Interview

Sport as medicine

This academic year sees Newcastle University launch the first sport and exercise science degree to be based in a medical school. Alison Cowie speaks to Professor Emma Stevenson, who was tasked with developing the new discipline two years ago, to find out more

The first cohort of undergraduates will begin a new BSc sport and exercise science degree at Newcastle University this month.

What makes this different from the many other sports sciences courses offered across the UK, though, is that it will be based within a medical school.

Emma Stevenson, professor of sport and exercise science, who was charged with establishing the new discipline in the 183-year-old medical school, reveals: “At the moment, it’s the only sport and exercise science degree to be based in a medical school and it’s an especially big step forward for the discipline to be integrated into a Russell Group renowned one.”

While sports sciences have traditionally not been held in the same regard as clinical medicine, the move by Newcastle University is re ective of the growing recognition that exercise can have a major impact on the treatment and prevention of disease – especially relevant for our ageing population.

North East-born Emma studied an undergraduate degree in sport and exercise science at Loughborough University, followed by a PhD in sports nutrition and exercise metabolism. During her time at Loughborough she also worked with many athletes including aspiring England women footballers.

Following her PhD Emma took an industry- funded post-doctoral research post at the University of Nottingham, investigating the impact of exercise on appetite regulation, before returning to the region to take up a lectureship at Northumbria University in 2006.

Nine years later, in 2015, the now professor was enticed across the city to Newcastle University, attracted by the chance to set up a sport and exercise science department within one of the UK’s most esteemed medical schools.

Once in post, Emma set about writing the three-year undergraduate course, which was fully approved in April 2016 in preparation for this year’s applicants.

Around 40 students will begin the science- focused course this month and will study a combination of physiology, biomechanics, nutrition, strength and conditioning and psychology.

Emma predicts that graduates of the degree will either choose to study a masters in a speci c area of sport and exercise science or seek employment in high-performance sport, the NHS, local authority sports programmes or in industry – in the pharmaceutical or nutrition sectors, for example.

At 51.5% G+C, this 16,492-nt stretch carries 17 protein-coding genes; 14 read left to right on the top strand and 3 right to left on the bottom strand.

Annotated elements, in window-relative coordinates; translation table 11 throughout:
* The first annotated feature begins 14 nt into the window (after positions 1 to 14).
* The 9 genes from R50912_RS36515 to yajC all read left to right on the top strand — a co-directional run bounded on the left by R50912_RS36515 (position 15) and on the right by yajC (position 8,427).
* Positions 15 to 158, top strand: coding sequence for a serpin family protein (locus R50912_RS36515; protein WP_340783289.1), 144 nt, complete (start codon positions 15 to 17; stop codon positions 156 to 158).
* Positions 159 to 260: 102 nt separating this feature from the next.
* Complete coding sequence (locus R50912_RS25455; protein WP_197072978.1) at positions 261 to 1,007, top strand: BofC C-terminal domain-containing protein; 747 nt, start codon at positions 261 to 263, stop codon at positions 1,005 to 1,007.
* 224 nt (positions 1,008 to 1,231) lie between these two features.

The former Dame Allan’s pupil who played hockey and netball at school, has also built key partnerships in the region including with Newcastle Falcons Rugby, Newcastle United and Newcastle United Foundation.

“We’ve recently signed a three-year contract with Newcastle Falcons that includes a PhD student who is joint funded by the club and the university. The student will monitor the first
team players to assess the long-term impact of training on illness, injury and recovery, while we are helping Newcastle United Foundation with the development of its community programmes and how to monitor the effects on general health and wellbeing in the region.”

Fully integrating sport and exercise science into the medical school is key for Emma and a number of research projects have already been established. These include investigating how exercise and nutrition can be used in the prevention and treatment of diabetes and cardiovascular and liver disease.

Medical experts will also be drafted in to talk to the sport and exercise science students to give them a more detailed clinical understanding.

Over the past two years, Emma has worked closely with architects in the design of a sport centre extension at the university, part of a £30 million investment in outdoor and indoor sports facilities.

Building work begins this December on the Richardson Road site and is due for completion in summer 2019. Features will include state-of-the- art biomechanics and physiology laboratories, an environmental chamber, gait track and nutrition kitchen, an eight-court sports hall, four squash courts, a strength and conditioning suite and two exercise studios.

With a combination of high quality science- focused teaching, key industry and academic partnerships in the region and beyond, and cutting edge facilities, Emma hopes Newcastle University will cement itself as the number one destination for sports and exercise science learning and research in the UK.

Events such as this month’s International Sports Science and Sports Medicine Conference and December’s International Sports and Exercise Nutrition Conference, which takes place at the university this autumn and will attract academics and professionals from around the world, will also help to build Newcastle University Medical School’s reputation in the sports and exercise science discipline – and ensure the historic school stays at the forefront of medical innovation.

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